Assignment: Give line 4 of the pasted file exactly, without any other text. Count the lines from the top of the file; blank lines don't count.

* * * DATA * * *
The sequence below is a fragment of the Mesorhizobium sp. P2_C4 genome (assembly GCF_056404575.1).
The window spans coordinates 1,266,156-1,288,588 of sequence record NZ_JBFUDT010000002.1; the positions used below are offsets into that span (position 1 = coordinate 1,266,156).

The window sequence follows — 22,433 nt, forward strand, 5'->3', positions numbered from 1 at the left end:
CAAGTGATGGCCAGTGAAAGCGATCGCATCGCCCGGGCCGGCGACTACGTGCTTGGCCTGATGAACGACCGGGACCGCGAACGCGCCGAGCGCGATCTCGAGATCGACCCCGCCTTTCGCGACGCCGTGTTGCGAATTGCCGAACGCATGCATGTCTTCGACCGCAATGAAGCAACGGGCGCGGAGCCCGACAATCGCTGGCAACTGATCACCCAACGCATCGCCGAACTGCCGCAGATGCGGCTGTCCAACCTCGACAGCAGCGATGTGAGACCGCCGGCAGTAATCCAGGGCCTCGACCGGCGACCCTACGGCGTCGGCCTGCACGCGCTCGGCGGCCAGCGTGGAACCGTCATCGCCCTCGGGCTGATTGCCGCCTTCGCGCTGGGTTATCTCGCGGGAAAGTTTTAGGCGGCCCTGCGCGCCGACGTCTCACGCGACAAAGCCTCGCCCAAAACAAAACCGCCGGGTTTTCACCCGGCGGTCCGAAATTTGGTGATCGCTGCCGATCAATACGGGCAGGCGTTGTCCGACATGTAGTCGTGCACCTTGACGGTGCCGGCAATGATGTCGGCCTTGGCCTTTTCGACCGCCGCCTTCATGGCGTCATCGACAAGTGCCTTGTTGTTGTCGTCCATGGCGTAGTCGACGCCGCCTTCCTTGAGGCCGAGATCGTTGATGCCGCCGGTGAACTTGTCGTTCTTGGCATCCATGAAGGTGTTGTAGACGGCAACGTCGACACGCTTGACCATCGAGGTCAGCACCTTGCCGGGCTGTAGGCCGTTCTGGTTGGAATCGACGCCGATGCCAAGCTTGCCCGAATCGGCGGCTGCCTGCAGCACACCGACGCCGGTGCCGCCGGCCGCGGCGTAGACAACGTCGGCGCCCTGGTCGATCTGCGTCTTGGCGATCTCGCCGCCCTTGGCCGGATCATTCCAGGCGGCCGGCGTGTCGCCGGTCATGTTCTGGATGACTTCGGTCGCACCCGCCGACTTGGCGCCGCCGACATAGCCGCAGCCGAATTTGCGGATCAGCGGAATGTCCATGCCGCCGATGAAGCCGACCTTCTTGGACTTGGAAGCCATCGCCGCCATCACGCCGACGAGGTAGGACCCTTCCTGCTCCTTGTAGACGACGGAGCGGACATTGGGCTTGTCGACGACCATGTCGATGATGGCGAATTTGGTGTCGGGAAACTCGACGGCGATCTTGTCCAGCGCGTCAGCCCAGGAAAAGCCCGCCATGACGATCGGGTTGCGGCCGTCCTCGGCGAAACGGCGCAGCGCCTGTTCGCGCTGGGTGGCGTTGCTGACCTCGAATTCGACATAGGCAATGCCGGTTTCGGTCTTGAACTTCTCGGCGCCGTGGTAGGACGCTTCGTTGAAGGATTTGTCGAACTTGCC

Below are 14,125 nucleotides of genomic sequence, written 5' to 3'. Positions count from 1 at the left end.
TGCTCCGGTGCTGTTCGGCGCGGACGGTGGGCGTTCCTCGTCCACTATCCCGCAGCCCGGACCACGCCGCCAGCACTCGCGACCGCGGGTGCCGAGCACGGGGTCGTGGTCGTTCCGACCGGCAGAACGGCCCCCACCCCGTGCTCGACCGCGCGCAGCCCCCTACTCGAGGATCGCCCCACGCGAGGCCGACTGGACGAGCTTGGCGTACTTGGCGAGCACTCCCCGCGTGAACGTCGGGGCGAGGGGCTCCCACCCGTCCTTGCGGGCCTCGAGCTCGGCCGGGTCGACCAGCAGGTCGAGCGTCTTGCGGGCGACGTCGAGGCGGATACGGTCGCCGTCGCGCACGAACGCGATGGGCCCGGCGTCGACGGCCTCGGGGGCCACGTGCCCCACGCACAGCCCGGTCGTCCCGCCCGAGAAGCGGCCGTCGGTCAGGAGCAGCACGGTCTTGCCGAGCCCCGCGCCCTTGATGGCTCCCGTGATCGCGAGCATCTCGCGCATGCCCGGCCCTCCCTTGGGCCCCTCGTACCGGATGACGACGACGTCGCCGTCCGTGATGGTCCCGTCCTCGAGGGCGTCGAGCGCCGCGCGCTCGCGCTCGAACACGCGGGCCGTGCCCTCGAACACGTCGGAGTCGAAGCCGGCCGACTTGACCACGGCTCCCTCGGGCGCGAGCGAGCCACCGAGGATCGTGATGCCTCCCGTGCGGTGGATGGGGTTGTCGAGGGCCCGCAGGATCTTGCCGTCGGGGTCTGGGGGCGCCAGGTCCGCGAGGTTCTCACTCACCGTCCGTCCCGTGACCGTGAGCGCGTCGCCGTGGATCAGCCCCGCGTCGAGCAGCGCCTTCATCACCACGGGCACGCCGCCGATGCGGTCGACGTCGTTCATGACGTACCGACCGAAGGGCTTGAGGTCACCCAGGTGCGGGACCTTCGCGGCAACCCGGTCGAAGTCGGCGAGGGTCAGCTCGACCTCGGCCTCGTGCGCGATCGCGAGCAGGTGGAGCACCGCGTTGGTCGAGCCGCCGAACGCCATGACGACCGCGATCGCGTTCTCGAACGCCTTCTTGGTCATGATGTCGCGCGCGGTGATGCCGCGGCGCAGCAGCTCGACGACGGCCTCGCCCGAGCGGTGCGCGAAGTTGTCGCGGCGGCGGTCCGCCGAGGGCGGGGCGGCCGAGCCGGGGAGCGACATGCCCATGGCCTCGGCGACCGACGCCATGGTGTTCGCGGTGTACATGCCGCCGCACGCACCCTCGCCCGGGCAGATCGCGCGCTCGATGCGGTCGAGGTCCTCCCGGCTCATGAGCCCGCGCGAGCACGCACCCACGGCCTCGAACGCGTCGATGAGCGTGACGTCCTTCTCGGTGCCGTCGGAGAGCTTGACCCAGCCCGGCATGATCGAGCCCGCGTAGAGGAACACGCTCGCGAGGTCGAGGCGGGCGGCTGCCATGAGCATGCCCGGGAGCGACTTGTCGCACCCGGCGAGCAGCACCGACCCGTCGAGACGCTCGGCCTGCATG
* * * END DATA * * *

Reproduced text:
CAAGTGATGGCCAGTGAAAGCGATCGCATCGCCCGGGCCGGCGACTACGTGCTTGGCCTGATGAACGACCGGGACCGCGAACGCGCCGAGCGCGATCTCGAGATCGACCCCGCCTTTCGCGACGCCGTGTTGCGAATTGCCGAACGCATGCATGTCTTCGACCGCAATGAAGCAACGGGCGCGGAGCCCGACAATCGCTGGCAACTGATCACCCAACGCATCGCCGAACTGCCGCAGATGCGGCTGTCCAACCTCGACAGCAGCGATGTGAGACCGCCGGCAGTAATCCAGGGCCTCGACCGGCGACCCTACGGCGTCGGCCTGCACGCGCTCGGCGGCCAGCGTGGAACCGTCATCGCCCTCGGGCTGATTGCCGCCTTCGCGCTGGGTTATCTCGCGGGAAAGTTTTAGGCGGCCCTGCGCGCCGACGTCTCACGCGACAAAGCCTCGCCCAAAACAAAACCGCCGGGTTTTCACCCGGCGGTCCGAAATTTGGTGATCGCTGCCGATCAATACGGGCAGGCGTTGTCCGACATGTAGTCGTGCACCTTGACGGTGCCGGCAATGATGTCGGCCTTGGCCTTTTCGACCGCCGCCTTCATGGCGTCATCGACAAGTGCCTTGTTGTTGTCGTCCATGGCGTAGTCGACGCCGCCTTCCTTGAGGCCGAGATCGTTGATGCCGCCGGTGAACTTGTCGTTCTTGGCATCCATGAAGGTGTTGTAGACGGCAACGTCGACACGCTTGACCATCGAGGTCAGCACCTTGCCGGGCTGTAGGCCGTTCTGGTTGGAATCGACGCCGATGCCAAGCTTGCCCGAATCGGCGGCTGCCTGCAGCACACCGACGCCGGTGCCGCCGGCCGCGGCGTAGACAACGTCGGCGCCCTGGTCGATCTGCGTCTTGGCGATCTCGCCGCCCTTGGCCGGATCATTCCAGGCGGCCGGCGTGTCGCCGGTCATGTTCTGGATGACTTCGGTCGCACCCGCCGACTTGGCGCCGCCGACATAGCCGCAGCCGAATTTGCGGATCAGCGGAATGTCCATGCCGCCGATGAAGCCGACCTTCTTGGACTTGGAAGCCATCGCCGCCATCACGCCGACGAGGTAGGACCCTTCCTGCTCCTTGTAGACGACGGAGCGGACATTGGGCTTGTCGACGACCATGTCGATGATGGCGAATTTGGTGTCGGGAAACTCGACGGCGATCTTGTCCAGCGCGTCAGCCCAGGAAAAGCCCGCCATGACGATCGGGTTGCGGCCGTCCTCGGCGAAACGGCGCAGCGCCTGTTCGCGCTGGGTGGCGTTGCTGACCTCGAATTCGACATAGGCAATGCCGGTTTCGGTCTTGAACTTCTCGGCGCCGTGGTAGGACGCTTCGTTGAAGGATTTGTCGAACTTGCC